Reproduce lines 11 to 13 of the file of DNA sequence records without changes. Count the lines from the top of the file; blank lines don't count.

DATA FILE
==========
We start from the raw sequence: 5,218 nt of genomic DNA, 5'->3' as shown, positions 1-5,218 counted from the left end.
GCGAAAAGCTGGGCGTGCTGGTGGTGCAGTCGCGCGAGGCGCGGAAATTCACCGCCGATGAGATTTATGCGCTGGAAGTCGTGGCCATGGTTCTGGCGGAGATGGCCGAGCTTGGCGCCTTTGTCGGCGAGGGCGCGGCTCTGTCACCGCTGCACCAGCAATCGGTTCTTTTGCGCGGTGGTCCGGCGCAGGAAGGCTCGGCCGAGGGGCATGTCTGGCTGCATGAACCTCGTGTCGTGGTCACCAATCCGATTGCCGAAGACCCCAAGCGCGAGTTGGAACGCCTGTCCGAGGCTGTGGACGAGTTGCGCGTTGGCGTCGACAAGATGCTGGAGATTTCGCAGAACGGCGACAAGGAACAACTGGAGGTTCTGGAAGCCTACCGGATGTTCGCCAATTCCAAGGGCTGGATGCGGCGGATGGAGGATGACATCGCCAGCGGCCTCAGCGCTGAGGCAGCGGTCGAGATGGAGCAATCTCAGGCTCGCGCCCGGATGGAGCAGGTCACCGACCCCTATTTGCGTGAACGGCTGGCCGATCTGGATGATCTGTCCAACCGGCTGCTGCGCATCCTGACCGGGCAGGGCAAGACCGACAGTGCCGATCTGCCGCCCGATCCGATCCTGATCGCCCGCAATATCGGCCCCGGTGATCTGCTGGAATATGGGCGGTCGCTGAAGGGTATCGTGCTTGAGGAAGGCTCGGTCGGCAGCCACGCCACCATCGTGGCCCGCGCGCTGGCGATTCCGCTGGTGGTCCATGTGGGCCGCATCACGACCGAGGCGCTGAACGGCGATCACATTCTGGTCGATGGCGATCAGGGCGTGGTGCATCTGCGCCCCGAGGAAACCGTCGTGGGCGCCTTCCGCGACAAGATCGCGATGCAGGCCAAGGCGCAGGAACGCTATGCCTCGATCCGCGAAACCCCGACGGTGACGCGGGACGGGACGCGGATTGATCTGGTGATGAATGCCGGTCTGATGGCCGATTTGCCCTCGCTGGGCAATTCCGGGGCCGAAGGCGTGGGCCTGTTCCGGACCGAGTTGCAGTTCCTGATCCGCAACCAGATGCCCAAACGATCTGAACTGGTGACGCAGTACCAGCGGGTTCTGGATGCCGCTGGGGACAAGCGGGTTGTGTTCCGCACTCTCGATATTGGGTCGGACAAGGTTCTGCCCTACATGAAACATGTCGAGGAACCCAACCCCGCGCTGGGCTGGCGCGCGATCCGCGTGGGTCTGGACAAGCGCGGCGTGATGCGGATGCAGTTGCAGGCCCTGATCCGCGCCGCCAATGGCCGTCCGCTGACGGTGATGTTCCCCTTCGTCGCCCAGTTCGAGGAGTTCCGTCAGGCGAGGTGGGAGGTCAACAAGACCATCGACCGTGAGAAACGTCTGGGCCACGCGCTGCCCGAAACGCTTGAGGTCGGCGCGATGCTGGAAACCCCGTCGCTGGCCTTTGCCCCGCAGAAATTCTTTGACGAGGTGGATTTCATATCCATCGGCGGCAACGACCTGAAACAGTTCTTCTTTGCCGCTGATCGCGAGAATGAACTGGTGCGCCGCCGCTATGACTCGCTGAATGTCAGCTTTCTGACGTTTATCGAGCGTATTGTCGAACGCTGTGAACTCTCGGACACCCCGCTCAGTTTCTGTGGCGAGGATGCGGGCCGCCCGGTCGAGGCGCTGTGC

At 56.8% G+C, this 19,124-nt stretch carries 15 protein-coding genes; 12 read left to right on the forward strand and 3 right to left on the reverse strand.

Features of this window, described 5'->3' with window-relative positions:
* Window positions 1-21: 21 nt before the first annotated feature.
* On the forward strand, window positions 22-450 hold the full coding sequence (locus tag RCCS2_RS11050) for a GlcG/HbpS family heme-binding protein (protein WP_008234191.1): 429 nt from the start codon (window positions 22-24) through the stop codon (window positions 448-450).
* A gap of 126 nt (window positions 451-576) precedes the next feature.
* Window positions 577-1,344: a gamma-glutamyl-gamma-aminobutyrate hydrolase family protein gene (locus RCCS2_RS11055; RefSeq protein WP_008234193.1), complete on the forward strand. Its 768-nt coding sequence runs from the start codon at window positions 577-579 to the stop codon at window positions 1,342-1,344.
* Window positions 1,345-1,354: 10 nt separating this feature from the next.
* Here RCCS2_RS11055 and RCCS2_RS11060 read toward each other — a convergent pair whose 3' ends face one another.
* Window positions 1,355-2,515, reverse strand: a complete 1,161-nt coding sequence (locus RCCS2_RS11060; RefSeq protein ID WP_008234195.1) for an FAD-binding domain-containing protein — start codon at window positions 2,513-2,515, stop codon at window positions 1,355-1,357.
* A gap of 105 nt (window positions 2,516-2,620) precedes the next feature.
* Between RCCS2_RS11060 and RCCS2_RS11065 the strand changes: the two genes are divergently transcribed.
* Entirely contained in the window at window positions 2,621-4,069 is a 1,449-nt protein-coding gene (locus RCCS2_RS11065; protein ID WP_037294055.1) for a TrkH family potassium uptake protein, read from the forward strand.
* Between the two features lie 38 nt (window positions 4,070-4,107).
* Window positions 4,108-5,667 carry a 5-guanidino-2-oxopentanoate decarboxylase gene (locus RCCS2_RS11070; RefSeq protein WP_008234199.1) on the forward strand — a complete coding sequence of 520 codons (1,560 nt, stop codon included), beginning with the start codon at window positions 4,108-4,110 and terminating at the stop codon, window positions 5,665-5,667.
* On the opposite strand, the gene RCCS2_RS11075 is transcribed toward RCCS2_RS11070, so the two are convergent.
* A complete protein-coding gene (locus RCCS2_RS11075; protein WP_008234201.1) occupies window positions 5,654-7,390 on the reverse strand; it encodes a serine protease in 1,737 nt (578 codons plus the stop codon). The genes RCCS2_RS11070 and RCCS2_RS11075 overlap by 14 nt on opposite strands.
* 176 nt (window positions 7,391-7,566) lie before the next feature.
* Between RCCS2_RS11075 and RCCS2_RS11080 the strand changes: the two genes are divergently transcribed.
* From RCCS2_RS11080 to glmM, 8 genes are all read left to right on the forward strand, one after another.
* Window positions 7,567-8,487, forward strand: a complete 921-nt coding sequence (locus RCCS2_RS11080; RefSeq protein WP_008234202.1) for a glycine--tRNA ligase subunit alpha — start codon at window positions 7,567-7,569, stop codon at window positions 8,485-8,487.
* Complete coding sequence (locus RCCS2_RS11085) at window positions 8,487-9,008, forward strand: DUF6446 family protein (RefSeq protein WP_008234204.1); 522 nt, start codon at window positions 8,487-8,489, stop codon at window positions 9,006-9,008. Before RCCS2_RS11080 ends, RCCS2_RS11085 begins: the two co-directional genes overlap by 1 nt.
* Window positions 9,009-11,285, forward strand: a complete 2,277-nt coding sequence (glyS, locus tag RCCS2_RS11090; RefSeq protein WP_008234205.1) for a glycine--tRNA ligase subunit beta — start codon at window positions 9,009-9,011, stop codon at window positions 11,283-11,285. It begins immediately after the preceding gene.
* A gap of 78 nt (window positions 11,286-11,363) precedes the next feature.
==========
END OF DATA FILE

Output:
* Window positions 1,355-2,515, reverse strand: a complete 1,161-nt coding sequence (locus RCCS2_RS11060; RefSeq protein ID WP_008234195.1) for an FAD-binding domain-containing protein — start codon at window positions 2,513-2,515, stop codon at window positions 1,355-1,357.
* A gap of 105 nt (window positions 2,516-2,620) precedes the next feature.
* Between RCCS2_RS11060 and RCCS2_RS11065 the strand changes: the two genes are divergently transcribed.